Sens fans, I know you may feel a little confused right now. Things were going so well, then it all went wrong.
The trade deadline wasn’t just a metaphor for Ottawa’s second-half slide, it was the culmination of a lot of bad mojo, management hubris and several black cats being allowed into the Scotiabank Place, where they proceeded to walk under ladders and break a few mirrors.
If anyone tries to soft-pedal what happened Tuesday, cast them the dirtiest look you can. For Ottawa, the trade deadline was an unmitigated disaster.
The sum total of activity resulted in the acquisition of veteran right winger Martin Lapointe, he of three goals and seven points this season. Lapointe has been pitched to Sens fans as a character guy and leader who can clean up the mess of a dressing room the Senators currently reside in.
No offense to Lapointe, who is, after all, a two-time Stanley Cup winner (albeit a decade ago), but with his on-ice contributions at this point in his career, the Sens would have been better off signing Dr. Phil to a deal if all they needed was help in the dressing room.
Unfortunately, the Sens needed more.
Ottawa has been shut out by division foes in the past two games; 5-0 to Toronto and 4-0 to Boston. Goaltending was once again not up to championship standards in either game, and naturally, it goes without saying the offense wasn’t there.
On top of that, word around the campfire is coach John Paddock needs to turn things around fast, lest GM Bryan Murray usurp him.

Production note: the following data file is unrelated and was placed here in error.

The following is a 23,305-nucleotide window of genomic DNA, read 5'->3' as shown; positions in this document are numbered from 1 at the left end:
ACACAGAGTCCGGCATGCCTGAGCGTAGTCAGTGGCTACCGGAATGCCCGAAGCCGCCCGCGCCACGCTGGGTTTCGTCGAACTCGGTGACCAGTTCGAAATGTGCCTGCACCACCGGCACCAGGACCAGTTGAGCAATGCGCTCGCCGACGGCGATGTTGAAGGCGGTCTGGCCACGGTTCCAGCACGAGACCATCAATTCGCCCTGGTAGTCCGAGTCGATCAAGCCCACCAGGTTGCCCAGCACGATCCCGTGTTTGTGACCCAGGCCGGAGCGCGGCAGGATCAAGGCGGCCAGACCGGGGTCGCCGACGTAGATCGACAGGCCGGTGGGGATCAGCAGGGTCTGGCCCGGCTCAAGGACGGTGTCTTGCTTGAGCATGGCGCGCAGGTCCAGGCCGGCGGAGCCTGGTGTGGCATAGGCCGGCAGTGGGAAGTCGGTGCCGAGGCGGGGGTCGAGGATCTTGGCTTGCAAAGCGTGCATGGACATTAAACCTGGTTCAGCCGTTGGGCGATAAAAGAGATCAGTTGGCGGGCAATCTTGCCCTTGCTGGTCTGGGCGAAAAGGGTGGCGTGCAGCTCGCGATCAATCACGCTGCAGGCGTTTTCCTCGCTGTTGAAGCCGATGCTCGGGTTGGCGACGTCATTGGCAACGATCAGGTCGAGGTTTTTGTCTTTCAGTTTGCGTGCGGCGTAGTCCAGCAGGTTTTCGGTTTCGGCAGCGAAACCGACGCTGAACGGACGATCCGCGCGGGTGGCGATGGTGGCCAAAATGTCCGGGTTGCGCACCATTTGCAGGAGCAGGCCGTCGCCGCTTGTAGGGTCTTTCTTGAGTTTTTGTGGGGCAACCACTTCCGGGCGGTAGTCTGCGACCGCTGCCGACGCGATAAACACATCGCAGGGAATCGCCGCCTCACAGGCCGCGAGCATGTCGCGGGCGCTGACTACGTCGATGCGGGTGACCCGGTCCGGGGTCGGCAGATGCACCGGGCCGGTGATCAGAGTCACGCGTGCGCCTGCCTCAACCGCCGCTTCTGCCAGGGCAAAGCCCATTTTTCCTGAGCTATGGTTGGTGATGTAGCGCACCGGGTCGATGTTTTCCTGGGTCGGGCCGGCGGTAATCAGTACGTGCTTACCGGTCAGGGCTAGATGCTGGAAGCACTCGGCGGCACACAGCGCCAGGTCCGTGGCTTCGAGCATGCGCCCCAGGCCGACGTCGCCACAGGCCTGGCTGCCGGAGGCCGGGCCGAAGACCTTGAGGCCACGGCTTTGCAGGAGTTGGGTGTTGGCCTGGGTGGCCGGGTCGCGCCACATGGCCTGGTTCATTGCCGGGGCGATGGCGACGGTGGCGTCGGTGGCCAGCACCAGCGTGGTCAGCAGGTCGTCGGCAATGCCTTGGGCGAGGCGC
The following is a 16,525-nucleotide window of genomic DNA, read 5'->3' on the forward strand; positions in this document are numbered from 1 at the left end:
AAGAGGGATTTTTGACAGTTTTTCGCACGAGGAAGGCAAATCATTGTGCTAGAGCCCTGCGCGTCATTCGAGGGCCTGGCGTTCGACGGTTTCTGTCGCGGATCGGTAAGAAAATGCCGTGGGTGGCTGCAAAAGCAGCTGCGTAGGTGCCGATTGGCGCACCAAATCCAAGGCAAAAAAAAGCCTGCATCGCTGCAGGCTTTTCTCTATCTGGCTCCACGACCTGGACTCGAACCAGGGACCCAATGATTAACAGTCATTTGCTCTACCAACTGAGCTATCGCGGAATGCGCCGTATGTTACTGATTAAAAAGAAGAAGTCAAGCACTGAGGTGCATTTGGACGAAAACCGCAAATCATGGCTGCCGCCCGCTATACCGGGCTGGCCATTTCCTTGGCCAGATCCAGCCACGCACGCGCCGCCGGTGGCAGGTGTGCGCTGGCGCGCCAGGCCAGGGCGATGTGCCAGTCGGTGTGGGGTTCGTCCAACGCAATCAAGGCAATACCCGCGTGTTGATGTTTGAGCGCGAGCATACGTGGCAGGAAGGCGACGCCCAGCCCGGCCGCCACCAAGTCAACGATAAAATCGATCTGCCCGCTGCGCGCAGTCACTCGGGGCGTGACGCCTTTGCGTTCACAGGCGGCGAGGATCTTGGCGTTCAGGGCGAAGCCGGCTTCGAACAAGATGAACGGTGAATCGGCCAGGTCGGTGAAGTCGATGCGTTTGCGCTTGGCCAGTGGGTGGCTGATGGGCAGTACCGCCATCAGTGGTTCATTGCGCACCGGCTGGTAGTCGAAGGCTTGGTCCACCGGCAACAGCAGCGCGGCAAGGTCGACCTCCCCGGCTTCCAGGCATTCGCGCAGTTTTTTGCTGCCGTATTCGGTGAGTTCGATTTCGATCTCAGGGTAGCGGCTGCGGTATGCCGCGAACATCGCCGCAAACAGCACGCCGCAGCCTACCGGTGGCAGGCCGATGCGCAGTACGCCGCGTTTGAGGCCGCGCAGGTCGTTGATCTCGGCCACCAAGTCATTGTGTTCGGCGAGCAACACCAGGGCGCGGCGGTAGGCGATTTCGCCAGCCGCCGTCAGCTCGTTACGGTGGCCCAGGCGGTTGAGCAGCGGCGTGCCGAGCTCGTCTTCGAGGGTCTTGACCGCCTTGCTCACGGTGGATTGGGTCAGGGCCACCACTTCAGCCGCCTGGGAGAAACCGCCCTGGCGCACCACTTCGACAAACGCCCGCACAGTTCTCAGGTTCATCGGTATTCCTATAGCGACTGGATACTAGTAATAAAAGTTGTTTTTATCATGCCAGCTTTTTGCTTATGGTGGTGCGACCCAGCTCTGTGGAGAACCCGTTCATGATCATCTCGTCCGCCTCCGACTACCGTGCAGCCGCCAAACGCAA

If there is a silver lining to the week’s events, it’s that Montreal did not get better. The Habs dealt goalie Cristobal Huet to Washington on Tuesday, a surprise move which essentially crowned rookie keeper Carey Price (rated the NHL’s overall No. 1 prospect by The Hockey News in our most recent edition of the Future Watch magazine) as the Great Young Hope, much like Ken Dryden or Patrick Roy before him.
Far too much praise for a freshman? Well, obviously playoff results will be the gold standard.
The goal for Ottawa now is to find a favorable first-round playoff opponent. Right now, the New York Rangers would be their dance partner; a team with similar dysfunction running through it. Should the Canadiens take the Northeast title, however, the Sens likely would matchup with the Pittsburgh Penguins or New Jersey Devils. Which begs the question: Who would you rather face in a seven-game series; Crosby, Malkin and Hossa, or the greatest goaltender of all time?
If the Sens want to make it out alive, they better hope Montreal can’t keep pace with them in the standings.
This column also appears in the Ottawa Metro Newspaper.
Ryan Kennedy is a writer and copy editor for The Hockey News magazine, the co-author of the book Hockey’s Young Guns and a regular contributor to THN.com. His blog appears Wednesdays and his features, The Hot List and Year of the Ram, appears Tuesday and Thursday, respectively.
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